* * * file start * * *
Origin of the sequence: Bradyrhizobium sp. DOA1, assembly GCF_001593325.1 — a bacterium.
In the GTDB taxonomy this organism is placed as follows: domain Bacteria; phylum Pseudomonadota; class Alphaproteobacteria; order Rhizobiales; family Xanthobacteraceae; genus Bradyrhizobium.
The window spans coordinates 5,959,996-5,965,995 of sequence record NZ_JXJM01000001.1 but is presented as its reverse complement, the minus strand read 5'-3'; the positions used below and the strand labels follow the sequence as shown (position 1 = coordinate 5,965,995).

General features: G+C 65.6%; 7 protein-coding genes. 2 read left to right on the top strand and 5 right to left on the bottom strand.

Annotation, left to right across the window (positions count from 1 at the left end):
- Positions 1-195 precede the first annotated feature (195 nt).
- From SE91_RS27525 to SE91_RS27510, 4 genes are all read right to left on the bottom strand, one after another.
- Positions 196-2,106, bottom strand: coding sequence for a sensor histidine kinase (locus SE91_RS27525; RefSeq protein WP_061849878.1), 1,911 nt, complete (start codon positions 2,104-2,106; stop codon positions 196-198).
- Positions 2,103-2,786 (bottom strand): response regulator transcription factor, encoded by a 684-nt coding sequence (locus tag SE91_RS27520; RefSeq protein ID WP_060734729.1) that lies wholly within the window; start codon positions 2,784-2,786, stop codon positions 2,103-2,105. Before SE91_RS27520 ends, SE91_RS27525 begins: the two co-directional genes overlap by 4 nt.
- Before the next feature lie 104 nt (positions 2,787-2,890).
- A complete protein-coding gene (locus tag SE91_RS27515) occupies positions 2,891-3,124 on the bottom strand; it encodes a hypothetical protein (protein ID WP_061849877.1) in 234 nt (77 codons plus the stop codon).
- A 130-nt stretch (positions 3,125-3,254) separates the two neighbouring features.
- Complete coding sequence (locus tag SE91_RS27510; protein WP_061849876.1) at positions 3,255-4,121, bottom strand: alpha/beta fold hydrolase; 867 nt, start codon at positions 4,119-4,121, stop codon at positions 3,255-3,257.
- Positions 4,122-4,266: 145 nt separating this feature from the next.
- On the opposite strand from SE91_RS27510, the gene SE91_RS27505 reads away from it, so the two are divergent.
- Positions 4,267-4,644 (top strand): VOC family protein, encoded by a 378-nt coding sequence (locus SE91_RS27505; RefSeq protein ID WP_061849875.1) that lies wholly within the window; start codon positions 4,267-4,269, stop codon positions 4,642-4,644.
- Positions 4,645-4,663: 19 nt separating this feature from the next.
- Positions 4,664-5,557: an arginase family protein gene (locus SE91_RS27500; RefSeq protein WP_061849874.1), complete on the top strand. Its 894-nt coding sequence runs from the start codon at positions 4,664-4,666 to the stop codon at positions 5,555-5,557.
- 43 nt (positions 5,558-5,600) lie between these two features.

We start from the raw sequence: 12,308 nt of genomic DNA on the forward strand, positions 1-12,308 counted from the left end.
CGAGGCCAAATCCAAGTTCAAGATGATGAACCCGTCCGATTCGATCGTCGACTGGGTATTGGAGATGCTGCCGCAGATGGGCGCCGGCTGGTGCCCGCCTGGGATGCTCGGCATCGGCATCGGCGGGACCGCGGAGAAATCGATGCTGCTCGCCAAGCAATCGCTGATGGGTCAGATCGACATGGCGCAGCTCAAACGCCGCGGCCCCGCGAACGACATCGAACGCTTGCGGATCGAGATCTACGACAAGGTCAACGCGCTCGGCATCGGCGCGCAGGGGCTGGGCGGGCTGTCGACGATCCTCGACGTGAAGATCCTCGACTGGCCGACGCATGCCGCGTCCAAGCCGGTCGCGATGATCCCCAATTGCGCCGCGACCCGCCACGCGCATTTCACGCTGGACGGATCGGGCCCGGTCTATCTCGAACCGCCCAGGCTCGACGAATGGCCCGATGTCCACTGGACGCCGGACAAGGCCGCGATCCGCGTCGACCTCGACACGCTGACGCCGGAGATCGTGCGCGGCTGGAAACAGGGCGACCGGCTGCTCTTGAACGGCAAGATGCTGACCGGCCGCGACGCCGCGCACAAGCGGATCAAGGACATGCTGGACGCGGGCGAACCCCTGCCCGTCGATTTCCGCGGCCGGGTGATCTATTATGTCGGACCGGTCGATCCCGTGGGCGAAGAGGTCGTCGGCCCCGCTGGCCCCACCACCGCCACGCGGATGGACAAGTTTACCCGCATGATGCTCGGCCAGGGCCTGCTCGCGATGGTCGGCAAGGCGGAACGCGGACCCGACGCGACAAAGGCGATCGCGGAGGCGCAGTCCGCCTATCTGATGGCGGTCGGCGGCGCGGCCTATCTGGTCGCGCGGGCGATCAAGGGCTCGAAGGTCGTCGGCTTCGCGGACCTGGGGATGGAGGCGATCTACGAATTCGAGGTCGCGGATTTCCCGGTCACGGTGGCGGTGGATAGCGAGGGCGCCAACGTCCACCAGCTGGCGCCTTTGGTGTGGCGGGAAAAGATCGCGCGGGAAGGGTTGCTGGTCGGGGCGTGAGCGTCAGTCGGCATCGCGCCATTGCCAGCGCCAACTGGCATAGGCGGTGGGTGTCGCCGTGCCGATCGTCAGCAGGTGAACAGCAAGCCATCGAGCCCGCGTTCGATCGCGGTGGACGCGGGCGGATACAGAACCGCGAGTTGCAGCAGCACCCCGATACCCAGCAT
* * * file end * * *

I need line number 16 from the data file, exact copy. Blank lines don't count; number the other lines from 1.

- Positions 4,267-4,644 (top strand): VOC family protein, encoded by a 378-nt coding sequence (locus SE91_RS27505; RefSeq protein ID WP_061849875.1) that lies wholly within the window; start codon positions 4,267-4,269, stop codon positions 4,642-4,644.